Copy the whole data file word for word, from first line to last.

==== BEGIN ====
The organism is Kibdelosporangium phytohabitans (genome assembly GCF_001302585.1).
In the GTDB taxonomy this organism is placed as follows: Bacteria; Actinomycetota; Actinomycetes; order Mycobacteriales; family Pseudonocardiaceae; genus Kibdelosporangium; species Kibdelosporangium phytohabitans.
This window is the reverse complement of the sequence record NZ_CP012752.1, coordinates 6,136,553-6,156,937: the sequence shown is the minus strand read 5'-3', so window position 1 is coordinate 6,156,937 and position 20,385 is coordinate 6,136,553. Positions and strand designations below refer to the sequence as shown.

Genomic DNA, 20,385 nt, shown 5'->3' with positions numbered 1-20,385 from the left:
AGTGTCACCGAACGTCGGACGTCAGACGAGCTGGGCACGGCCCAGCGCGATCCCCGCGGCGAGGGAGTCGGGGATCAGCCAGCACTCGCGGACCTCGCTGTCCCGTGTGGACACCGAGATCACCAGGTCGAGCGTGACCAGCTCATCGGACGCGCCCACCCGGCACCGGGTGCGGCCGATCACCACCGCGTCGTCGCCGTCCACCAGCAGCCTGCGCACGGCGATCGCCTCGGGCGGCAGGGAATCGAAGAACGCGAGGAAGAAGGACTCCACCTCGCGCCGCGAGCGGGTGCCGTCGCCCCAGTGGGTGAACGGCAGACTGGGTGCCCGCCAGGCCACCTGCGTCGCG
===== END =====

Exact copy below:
The organism is Kibdelosporangium phytohabitans (genome assembly GCF_001302585.1).
In the GTDB taxonomy this organism is placed as follows: Bacteria; Actinomycetota; Actinomycetes; order Mycobacteriales; family Pseudonocardiaceae; genus Kibdelosporangium; species Kibdelosporangium phytohabitans.
This window is the reverse complement of the sequence record NZ_CP012752.1, coordinates 6,136,553-6,156,937: the sequence shown is the minus strand read 5'-3', so window position 1 is coordinate 6,156,937 and position 20,385 is coordinate 6,136,553. Positions and strand designations below refer to the sequence as shown.

Genomic DNA, 20,385 nt, shown 5'->3' with positions numbered 1-20,385 from the left:
AGTGTCACCGAACGTCGGACGTCAGACGAGCTGGGCACGGCCCAGCGCGATCCCCGCGGCGAGGGAGTCGGGGATCAGCCAGCACTCGCGGACCTCGCTGTCCCGTGTGGACACCGAGATCACCAGGTCGAGCGTGACCAGCTCATCGGACGCGCCCACCCGGCACCGGGTGCGGCCGATCACCACCGCGTCGTCGCCGTCCACCAGCAGCCTGCGCACGGCGATCGCCTCGGGCGGCAGGGAATCGAAGAACGCGAGGAAGAAGGACTCCACCTCGCGCCGCGAGCGGGTGCCGTCGCCCCAGTGGGTGAACGGCAGACTGGGTGCCCGCCAGGCCACCTGCGTCGCG